The Cabbagetown Northwest Conservation District is abundant with cherished Victorian homes. This neighbourhood’s rich diversity of 19th-century properties coalesce into one distinct identity for Toronto. Architectural styles such as the Bay and Gable, Gothic Revival, Second Empire, Georgian, and Worker’s Cottage are common in this area; however, there are three properties in the heritage district that stand-out from the rest: 29 Aberdeen Avenue, 216 Carlton Street, and 5-7 Millington Street. What’s so special about these homes is that they are examples of contemporary architecture; they mark the turn of the 20th-century in Cabbagetown.
Contemporary Architecture Characteristics
Defining contemporary architecture is difficult because it is an umbrella term for an array of different styles that have emerged over the last one hundred years. While it represents “the architecture of today”, pin-pointing a precise influence or trope cannot be done. Instead, one must speak generally about the form: contemporary architecture is typically unusually shaped, includes an open floor plan, connects indoor and outdoor spacing, favours natural lighting, and incorporates large windows in the frame.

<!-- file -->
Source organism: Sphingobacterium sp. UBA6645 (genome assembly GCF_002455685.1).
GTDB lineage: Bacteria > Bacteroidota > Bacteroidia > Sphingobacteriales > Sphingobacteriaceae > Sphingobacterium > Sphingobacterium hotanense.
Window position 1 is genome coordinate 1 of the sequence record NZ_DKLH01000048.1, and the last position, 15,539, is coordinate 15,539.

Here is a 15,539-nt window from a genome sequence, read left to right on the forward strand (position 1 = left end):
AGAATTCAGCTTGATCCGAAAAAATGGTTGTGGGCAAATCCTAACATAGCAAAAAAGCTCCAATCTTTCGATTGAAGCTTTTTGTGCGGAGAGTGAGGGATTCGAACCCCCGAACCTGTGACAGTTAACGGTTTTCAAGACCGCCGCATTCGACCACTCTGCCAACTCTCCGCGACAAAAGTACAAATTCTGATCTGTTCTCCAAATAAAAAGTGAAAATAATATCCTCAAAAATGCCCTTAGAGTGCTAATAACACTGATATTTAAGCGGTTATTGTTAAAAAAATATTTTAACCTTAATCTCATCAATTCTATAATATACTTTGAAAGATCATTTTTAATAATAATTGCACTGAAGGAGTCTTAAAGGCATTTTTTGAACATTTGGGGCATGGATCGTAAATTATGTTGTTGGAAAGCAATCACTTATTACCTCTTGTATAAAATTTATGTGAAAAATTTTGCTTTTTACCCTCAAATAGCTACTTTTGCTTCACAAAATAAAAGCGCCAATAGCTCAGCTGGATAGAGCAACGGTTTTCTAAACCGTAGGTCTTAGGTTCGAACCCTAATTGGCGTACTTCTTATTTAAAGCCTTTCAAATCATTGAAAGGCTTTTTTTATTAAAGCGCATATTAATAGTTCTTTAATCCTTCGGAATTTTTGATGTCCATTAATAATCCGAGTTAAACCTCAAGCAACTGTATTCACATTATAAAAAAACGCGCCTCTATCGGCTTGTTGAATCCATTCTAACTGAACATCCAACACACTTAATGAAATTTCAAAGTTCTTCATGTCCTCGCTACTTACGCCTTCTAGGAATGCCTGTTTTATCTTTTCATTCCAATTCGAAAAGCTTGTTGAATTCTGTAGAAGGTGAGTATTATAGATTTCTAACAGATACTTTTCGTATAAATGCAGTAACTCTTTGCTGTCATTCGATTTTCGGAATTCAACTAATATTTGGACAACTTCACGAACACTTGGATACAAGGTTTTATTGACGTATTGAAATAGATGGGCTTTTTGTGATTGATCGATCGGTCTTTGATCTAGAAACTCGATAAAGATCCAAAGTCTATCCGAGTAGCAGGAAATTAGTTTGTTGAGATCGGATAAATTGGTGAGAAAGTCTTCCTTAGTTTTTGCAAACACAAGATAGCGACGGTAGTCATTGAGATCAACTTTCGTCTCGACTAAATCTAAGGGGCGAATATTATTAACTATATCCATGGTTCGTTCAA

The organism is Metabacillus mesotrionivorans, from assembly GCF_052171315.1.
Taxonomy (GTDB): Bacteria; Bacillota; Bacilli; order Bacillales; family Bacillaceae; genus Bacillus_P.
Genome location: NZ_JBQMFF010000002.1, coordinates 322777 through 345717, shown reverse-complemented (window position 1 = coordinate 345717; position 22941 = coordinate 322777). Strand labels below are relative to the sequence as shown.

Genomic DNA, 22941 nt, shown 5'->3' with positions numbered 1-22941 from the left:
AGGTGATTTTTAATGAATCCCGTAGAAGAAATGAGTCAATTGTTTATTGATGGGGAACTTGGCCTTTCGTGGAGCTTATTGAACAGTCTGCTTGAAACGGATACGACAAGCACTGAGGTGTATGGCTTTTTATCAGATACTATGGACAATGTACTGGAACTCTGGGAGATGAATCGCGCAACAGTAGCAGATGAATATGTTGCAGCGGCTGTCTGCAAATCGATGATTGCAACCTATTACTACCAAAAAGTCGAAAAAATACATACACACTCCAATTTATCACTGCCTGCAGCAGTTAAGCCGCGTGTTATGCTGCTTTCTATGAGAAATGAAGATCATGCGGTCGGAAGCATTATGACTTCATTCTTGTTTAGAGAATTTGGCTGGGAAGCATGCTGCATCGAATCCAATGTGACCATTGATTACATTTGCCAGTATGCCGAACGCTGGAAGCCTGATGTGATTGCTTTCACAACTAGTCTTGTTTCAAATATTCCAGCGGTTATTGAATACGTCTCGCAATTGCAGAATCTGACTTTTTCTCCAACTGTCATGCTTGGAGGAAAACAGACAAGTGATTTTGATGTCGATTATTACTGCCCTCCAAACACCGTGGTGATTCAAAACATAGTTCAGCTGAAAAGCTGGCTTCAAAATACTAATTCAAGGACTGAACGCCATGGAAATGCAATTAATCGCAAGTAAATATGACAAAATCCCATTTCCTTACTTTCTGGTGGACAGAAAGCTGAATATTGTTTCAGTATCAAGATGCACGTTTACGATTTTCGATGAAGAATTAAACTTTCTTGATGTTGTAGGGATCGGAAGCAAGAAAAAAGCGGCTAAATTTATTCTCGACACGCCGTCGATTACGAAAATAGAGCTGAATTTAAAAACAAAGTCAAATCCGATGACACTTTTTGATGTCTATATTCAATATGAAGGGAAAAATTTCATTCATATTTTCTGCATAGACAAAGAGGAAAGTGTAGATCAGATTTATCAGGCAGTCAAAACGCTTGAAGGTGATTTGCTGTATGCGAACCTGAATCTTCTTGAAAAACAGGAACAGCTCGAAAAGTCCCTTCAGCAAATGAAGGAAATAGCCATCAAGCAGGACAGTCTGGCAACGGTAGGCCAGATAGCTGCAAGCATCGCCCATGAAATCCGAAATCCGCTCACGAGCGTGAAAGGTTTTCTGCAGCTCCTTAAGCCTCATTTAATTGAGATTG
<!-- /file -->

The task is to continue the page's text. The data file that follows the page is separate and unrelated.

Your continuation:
Contemporary architecture is similar to but distinguished from modernism in that it rejects cold, linear layouts and embraces warmth, personality, and green living. Sustainable living has only be a recent push in the world of contemporary architecture, as designers focus more and more on environmentalism and recycling materials.
One of the largest differences between a modern home and a contemporary home is the property’s purpose — that is, modernism follows the maxim “form follows function”, whereas contemporary practice is not necessarily governed by such an idea.
As can be seen in the pictures of contemporary homes in Cabbagetown, there is not one particular form present in all three properties. While two of the homes illustrate the style’s reliance on large windows, the other captures the interconnectivity between outdoor and indoor spacing. One thing to note: contemporary architecture rejects ornamentation and favours a simple, clean, and open construction.